The Reds and Indians played in Cleveland on May 23, 2017, when the Reds’ Zack Cozart was called for batter-runner interference. Cozart was clearly out of the runner’s box but did Indians’ pitcher Carlos Carrasco have a good throwing lane to first base? And even if he did, does it matter since Cozart was clearly out of the box his entire trip to first base?
In my opinion Carrasco had enough of a throwing lane to first base but he threw the ball at Cozart with the intention of picking up the interference call and succeeded. But you cannot read intent into the rule even though umpires often are aware that there was intent to hit the batter-runner.
(7) The batter-runner is not to be charged with interference if he is running out of the box if the defensive team has had ample room or a good throwing lane to make the play even if he is struck by the ball. This is not part of the rule but in my opinion how the rule has been umpired. Seldom do you see the rule invoked when a throw is coming from the left side of the infield or the second baseman.
Provision No. 7 above deals with the defensive team having an ample throwing lane despite the illegal presence of the batter-runner. This is a point that is not part of the rule and not all umpires will agree on the idea. This is an interpretation that I gathered over the years from interaction and discussion with umpires. Some umpires will tell you that batter-runners who are running out of the lane get no benefit of the doubt. Yet you seldom see the call made when the throw is made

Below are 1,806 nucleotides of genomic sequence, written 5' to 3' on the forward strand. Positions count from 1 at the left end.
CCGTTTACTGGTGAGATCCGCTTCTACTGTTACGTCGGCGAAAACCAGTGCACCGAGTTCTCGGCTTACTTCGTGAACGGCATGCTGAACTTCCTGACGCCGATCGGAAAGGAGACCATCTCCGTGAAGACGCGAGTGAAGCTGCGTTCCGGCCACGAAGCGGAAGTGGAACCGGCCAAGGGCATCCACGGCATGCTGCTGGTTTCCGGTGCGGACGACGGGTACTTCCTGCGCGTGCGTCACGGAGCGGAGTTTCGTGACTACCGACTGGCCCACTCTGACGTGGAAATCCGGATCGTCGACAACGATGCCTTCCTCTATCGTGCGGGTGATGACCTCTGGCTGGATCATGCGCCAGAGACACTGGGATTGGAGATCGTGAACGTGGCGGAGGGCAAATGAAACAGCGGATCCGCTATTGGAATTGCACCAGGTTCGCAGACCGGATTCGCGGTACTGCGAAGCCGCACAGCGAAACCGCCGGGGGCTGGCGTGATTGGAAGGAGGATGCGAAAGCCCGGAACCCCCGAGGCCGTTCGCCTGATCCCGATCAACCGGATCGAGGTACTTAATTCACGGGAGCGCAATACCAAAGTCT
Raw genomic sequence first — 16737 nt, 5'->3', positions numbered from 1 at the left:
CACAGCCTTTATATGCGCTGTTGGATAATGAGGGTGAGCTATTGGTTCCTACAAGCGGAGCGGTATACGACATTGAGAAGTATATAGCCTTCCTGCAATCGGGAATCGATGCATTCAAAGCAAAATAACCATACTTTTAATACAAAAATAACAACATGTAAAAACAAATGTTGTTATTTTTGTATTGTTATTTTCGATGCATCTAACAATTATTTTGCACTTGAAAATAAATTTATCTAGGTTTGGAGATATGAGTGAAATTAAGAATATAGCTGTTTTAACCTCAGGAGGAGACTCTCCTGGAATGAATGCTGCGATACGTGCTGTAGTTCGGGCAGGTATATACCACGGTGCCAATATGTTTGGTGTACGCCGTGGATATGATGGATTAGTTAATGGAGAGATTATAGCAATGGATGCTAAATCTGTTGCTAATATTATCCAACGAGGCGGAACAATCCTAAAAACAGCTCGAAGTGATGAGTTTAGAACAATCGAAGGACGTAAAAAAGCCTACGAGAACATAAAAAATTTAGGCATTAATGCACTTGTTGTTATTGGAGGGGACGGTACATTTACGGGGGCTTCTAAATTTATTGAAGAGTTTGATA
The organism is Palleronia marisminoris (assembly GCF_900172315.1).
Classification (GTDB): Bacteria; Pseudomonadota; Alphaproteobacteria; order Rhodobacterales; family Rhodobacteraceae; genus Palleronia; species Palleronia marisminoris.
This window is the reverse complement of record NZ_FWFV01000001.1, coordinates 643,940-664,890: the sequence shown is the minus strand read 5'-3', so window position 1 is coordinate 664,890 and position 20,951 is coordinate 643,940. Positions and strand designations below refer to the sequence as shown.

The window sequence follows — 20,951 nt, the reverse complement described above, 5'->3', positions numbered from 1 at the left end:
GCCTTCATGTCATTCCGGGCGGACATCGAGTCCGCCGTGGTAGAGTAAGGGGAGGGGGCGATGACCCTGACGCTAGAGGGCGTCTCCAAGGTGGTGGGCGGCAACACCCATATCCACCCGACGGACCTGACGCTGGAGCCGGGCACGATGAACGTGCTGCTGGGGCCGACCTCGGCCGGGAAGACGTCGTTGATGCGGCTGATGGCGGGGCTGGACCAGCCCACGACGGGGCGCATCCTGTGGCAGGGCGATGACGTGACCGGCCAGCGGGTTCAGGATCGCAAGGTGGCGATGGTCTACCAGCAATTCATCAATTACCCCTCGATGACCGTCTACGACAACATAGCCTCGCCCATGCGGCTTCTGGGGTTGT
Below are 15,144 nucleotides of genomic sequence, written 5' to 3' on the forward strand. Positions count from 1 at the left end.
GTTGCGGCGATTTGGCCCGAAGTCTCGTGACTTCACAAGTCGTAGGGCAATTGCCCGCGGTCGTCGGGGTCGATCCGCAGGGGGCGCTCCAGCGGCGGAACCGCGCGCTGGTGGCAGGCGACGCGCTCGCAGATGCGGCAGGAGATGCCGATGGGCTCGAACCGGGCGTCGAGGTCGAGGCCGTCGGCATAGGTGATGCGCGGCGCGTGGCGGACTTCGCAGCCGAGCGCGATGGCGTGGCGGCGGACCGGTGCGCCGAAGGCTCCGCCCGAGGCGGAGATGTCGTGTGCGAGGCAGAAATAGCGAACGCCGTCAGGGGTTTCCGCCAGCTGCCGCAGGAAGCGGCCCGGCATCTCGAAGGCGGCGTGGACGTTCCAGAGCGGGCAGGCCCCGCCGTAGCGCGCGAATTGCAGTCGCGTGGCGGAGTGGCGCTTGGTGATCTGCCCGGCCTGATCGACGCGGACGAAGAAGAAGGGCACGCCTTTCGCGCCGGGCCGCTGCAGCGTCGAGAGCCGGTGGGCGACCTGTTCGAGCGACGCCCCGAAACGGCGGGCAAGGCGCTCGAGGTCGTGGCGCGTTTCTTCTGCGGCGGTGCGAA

from the left side of the infield or even when the second baseman makes the throw. So apparently, having an ample throwing angle is a factor.
In describing the throwing angle where Carrasco made his throw to first base in the Cozart play, one umpire agreed that it was a gray area. Carrasco wasn’t in the typical bunt area between home and first and yet he wasn’t on the third base side of the mound.
To summarize, I think most umpires would have made the same call. But although I may be in the minority, throwing angle might be an unspoken factor. To be safe, the batter-runner should run in the runner’s box the last 45-feet between home and first. Also, it is my opinion and others that the batter-runner interference rule is most likely the worst rule in the book. It is a convoluted rule that is inconsistently applied maybe because there are mixed signals because of the inconsistent application and multiple layers of the rule.
See the play here: